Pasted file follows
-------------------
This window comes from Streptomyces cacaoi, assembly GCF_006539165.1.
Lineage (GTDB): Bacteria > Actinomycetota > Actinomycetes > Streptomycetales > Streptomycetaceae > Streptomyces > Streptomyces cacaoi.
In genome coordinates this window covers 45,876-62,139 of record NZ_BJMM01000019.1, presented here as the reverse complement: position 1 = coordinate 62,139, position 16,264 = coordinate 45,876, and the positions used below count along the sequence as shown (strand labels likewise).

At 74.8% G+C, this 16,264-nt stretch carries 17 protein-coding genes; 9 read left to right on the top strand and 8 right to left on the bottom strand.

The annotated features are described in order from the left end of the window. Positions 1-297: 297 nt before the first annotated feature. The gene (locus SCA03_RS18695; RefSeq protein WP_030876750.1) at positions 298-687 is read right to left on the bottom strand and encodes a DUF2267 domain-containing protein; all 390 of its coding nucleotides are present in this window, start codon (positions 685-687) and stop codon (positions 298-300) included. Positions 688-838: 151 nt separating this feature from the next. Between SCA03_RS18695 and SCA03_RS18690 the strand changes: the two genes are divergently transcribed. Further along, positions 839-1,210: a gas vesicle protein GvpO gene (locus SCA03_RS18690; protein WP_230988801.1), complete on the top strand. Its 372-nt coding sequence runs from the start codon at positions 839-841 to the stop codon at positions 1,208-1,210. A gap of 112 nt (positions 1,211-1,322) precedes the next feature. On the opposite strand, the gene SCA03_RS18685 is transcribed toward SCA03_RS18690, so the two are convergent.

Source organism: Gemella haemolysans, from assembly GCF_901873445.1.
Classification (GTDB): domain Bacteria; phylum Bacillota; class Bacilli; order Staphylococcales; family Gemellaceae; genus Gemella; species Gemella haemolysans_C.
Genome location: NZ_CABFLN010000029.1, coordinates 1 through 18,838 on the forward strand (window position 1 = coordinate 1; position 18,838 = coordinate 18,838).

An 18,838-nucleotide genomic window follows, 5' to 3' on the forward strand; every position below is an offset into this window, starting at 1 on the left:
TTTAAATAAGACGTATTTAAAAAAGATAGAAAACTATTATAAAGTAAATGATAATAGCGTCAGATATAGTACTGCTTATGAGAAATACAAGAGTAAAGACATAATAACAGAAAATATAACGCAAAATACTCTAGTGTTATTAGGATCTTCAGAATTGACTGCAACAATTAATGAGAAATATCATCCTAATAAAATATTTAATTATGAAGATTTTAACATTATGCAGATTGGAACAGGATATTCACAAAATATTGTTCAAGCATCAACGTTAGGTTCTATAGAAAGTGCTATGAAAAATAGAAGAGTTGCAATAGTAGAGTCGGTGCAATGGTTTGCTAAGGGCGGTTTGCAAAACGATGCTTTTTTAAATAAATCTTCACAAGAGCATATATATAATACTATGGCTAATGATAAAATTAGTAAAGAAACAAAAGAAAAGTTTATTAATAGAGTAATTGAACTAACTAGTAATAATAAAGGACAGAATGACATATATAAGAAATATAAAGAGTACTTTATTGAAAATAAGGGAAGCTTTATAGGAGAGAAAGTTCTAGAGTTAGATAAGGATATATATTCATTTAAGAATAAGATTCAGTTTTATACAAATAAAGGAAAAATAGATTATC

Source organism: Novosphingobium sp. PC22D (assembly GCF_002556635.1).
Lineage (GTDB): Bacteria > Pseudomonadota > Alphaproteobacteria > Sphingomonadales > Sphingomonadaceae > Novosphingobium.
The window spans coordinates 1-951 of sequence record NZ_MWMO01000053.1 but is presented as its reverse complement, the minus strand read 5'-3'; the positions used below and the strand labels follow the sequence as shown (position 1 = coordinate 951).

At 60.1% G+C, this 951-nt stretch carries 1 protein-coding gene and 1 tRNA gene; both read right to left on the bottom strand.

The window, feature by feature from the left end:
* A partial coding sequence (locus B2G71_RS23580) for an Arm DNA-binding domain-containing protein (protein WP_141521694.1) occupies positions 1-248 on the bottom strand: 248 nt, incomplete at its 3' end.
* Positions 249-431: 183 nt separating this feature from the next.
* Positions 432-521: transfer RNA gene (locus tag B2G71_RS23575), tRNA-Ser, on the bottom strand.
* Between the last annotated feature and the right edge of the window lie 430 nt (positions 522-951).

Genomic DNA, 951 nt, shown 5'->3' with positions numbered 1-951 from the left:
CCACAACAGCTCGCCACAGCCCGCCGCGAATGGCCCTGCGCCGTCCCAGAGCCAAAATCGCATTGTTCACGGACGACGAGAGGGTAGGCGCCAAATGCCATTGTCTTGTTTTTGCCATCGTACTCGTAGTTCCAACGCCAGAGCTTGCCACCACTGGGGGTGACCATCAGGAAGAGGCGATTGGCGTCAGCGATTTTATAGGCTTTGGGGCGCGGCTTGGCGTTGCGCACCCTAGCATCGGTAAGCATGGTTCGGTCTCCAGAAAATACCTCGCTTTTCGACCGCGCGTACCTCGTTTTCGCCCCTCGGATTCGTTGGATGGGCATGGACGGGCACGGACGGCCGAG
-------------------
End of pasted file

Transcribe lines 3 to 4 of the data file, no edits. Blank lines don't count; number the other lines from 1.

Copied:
In genome coordinates this window covers 45,876-62,139 of record NZ_BJMM01000019.1, presented here as the reverse complement: position 1 = coordinate 62,139, position 16,264 = coordinate 45,876, and the positions used below count along the sequence as shown (strand labels likewise).

At 74.8% G+C, this 16,264-nt stretch carries 17 protein-coding genes; 9 read left to right on the top strand and 8 right to left on the bottom strand.